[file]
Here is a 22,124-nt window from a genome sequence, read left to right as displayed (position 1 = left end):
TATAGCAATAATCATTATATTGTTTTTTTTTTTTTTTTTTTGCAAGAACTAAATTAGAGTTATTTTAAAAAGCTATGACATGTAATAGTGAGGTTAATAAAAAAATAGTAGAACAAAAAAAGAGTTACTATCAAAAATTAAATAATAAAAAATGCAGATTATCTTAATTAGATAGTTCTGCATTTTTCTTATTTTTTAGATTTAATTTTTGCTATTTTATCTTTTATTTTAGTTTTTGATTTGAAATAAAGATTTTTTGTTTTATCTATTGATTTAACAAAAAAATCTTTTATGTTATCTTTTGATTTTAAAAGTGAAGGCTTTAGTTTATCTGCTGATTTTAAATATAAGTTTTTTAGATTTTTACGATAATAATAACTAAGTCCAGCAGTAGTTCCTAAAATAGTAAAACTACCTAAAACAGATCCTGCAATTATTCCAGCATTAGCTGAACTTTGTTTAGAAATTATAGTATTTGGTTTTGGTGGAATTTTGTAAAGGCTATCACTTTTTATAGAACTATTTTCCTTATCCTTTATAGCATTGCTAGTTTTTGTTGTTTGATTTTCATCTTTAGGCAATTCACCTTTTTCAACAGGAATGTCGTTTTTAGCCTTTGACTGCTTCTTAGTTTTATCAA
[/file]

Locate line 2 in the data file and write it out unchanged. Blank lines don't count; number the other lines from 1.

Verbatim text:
TATAGCAATAATCATTATATTGTTTTTTTTTTTTTTTTTTTGCAAGAACTAAATTAGAGTTATTTTAAAAAGCTATGACATGTAATAGTGAGGTTAATAAAAAAATAGTAGAACAAAAAAAGAGTTACTATCAAAAATTAAATAATAAAAAATGCAGATTATCTTAATTAGATAGTTCTGCATTTTTCTTATTTTTTAGATTTAATTTTTGCTATTTTATCTTTTATTTTAGTTTTTGATTTGAAATAAAGATTTTTTGTTTTATCTATTGATTTAACAAAAAAATCTTTTATGTTATCTTTTGATTTTAAAAGTGAAGGCTTTAGTTTATCTGCTGATTTTAAATATAAGTTTTTTAGATTTTTACGATAATAATAACTAAGTCCAGCAGTAGTTCCTAAAATAGTAAAACTACCTAAAACAGATCCTGCAATTATTCCAGCATTAGCTGAACTTTGTTTAGAAATTATAGTATTTGGTTTTGGTGGAATTTTGTAAAGGCTATCACTTTTTATAGAACTATTTTCCTTATCCTTTATAGCATTGCTAGTTTTTGTTGTTTGATTTTCATCTTTAGGCAATTCACCTTTTTCAACAGGAATGTCGTTTTTAGCCTTTGACTGCTTCTTAGTTTTATCAA